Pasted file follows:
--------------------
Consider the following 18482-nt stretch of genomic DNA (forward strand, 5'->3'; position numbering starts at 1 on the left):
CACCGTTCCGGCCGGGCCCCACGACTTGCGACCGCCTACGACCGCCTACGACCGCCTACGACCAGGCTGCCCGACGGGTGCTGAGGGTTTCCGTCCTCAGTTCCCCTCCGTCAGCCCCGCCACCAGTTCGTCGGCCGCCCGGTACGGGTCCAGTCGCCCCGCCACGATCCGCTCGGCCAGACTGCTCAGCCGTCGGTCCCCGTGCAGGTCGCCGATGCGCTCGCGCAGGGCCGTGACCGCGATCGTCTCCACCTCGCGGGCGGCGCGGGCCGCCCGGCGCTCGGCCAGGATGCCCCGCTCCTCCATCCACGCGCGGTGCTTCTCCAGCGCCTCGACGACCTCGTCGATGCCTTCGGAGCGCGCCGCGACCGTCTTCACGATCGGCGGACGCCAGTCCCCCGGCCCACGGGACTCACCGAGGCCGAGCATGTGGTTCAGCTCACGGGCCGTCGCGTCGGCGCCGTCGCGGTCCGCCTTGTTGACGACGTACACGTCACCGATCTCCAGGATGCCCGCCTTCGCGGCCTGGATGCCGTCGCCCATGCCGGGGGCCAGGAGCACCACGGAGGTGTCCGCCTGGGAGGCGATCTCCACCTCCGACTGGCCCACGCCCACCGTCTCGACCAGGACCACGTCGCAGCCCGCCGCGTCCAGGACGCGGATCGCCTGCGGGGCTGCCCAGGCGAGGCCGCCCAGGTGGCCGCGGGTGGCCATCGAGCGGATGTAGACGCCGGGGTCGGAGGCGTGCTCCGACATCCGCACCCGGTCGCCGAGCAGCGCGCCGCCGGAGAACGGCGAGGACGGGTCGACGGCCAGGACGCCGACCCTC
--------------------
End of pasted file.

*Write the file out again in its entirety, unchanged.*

Consider the following 18482-nt stretch of genomic DNA (forward strand, 5'->3'; position numbering starts at 1 on the left):
CACCGTTCCGGCCGGGCCCCACGACTTGCGACCGCCTACGACCGCCTACGACCGCCTACGACCAGGCTGCCCGACGGGTGCTGAGGGTTTCCGTCCTCAGTTCCCCTCCGTCAGCCCCGCCACCAGTTCGTCGGCCGCCCGGTACGGGTCCAGTCGCCCCGCCACGATCCGCTCGGCCAGACTGCTCAGCCGTCGGTCCCCGTGCAGGTCGCCGATGCGCTCGCGCAGGGCCGTGACCGCGATCGTCTCCACCTCGCGGGCGGCGCGGGCCGCCCGGCGCTCGGCCAGGATGCCCCGCTCCTCCATCCACGCGCGGTGCTTCTCCAGCGCCTCGACGACCTCGTCGATGCCTTCGGAGCGCGCCGCGACCGTCTTCACGATCGGCGGACGCCAGTCCCCCGGCCCACGGGACTCACCGAGGCCGAGCATGTGGTTCAGCTCACGGGCCGTCGCGTCGGCGCCGTCGCGGTCCGCCTTGTTGACGACGTACACGTCACCGATCTCCAGGATGCCCGCCTTCGCGGCCTGGATGCCGTCGCCCATGCCGGGGGCCAGGAGCACCACGGAGGTGTCCGCCTGGGAGGCGATCTCCACCTCCGACTGGCCCACGCCCACCGTCTCGACCAGGACCACGTCGCAGCCCGCCGCGTCCAGGACGCGGATCGCCTGCGGGGCTGCCCAGGCGAGGCCGCCCAGGTGGCCGCGGGTGGCCATCGAGCGGATGTAGACGCCGGGGTCGGAGGCGTGCTCCGACATCCGCACCCGGTCGCCGAGCAGCGCGCCGCCGGAGAACGGCGAGGACGGGTCGACGGCCAGGACGCCGACCCTC